I received a copy of this book from Litfuse for my honest review.  I think that any animal lover would enjoy SERVICE TAILS.  The writing is simple enough that even upper elementary school students could handle the book, and I think it would appeal to reluctant readers who are dog people.


More about the book and author:

Service Tails (Abingdon Press, August 2016)

Heart-tugging true stories of the courage, faith, and loyalty of remarkable service dogs.

Not all heroic dogs wildly toss themselves into lifesaving situations. Some save lives simply by their incredible commitment to duty and service. Some lead the way to independence for people whose disabilities were supposed to limit their lives.

In Service Tails: More Stories of Man's Best Hero, prolific author Ace Collins introduces us to leaders whose entire lives are wrapped in the banner of service. Their stories are remarkable snapshots of the value of vision and teamwork, as well as devotion to duty and unconditional love and acceptance---stretching the way we see both canine and human potential. Their training was intense, their loyalty unquestioned and each step of the way they constantly adapt to better serve those they lead. These unforgettable dogs are more than heroes; they are models from which we can learn how to love and serve unconditionally.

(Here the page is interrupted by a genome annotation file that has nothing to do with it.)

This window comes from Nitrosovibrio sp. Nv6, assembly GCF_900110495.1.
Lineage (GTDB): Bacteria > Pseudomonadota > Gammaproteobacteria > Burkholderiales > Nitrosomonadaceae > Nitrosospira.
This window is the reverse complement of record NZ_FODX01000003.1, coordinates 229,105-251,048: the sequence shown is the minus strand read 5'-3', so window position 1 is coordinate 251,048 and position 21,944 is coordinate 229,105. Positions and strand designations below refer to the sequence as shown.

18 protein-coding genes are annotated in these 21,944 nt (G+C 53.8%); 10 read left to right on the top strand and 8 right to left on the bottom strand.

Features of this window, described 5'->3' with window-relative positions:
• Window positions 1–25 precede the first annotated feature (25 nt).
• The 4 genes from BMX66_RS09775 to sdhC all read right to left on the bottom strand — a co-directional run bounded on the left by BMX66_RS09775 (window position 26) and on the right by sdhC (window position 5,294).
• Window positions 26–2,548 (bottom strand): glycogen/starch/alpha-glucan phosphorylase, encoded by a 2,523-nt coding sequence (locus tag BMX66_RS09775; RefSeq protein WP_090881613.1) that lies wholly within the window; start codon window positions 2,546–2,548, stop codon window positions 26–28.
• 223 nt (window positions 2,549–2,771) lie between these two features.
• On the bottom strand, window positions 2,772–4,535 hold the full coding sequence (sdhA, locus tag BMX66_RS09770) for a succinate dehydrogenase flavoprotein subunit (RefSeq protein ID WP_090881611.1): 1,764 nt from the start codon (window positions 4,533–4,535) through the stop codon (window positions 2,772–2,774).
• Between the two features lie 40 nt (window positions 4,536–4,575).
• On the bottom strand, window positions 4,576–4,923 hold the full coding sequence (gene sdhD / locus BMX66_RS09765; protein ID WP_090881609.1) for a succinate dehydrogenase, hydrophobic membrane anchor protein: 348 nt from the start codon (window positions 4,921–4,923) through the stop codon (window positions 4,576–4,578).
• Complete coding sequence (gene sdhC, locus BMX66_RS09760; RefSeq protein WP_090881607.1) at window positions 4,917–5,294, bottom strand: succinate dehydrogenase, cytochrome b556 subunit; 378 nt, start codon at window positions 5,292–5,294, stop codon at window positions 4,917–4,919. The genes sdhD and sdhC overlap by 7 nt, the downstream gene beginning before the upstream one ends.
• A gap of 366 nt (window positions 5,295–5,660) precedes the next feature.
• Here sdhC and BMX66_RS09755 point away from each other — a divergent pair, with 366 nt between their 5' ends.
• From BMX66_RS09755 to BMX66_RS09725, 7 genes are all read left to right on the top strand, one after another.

Purchase a copy: http://bit.ly/2bb7SeE

About the author: